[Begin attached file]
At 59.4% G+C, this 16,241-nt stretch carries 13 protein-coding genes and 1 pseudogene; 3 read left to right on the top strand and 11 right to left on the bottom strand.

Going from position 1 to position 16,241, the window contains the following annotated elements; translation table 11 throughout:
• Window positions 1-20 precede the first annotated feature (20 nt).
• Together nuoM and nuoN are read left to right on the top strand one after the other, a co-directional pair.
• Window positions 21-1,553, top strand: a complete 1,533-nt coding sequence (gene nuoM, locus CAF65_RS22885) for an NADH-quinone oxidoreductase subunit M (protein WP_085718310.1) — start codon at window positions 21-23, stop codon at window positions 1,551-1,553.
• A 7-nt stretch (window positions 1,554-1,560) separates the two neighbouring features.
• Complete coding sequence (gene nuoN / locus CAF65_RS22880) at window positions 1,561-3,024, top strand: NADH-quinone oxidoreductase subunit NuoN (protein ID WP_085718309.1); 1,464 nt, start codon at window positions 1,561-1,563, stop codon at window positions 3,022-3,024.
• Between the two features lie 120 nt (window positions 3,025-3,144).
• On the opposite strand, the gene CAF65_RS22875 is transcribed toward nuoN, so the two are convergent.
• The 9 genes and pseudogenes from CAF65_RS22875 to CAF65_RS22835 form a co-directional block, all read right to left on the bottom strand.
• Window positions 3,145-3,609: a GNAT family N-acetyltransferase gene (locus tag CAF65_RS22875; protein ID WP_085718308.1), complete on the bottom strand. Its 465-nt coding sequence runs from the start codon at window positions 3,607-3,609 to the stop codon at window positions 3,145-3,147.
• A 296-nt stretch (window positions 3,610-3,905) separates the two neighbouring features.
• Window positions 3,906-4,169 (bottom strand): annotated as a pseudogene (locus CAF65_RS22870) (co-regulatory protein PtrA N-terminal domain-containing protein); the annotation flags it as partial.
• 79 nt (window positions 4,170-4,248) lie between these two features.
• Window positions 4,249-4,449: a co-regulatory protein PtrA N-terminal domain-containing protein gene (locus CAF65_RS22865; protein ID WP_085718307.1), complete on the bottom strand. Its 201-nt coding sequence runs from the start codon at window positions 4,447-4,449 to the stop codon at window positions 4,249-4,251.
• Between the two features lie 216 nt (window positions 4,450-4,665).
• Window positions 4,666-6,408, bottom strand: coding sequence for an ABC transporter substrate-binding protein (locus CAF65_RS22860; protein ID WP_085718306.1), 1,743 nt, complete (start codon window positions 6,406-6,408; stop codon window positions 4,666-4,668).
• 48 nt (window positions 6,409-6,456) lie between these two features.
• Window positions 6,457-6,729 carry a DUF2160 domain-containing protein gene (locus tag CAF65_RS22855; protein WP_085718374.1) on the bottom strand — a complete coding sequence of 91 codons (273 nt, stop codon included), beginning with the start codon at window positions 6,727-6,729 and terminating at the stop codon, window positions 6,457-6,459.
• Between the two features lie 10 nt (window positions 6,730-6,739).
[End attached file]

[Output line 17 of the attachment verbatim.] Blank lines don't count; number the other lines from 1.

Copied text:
• Window positions 4,666-6,408, bottom strand: coding sequence for an ABC transporter substrate-binding protein (locus CAF65_RS22860; protein ID WP_085718306.1), 1,743 nt, complete (start codon window positions 6,406-6,408; stop codon window positions 4,666-4,668).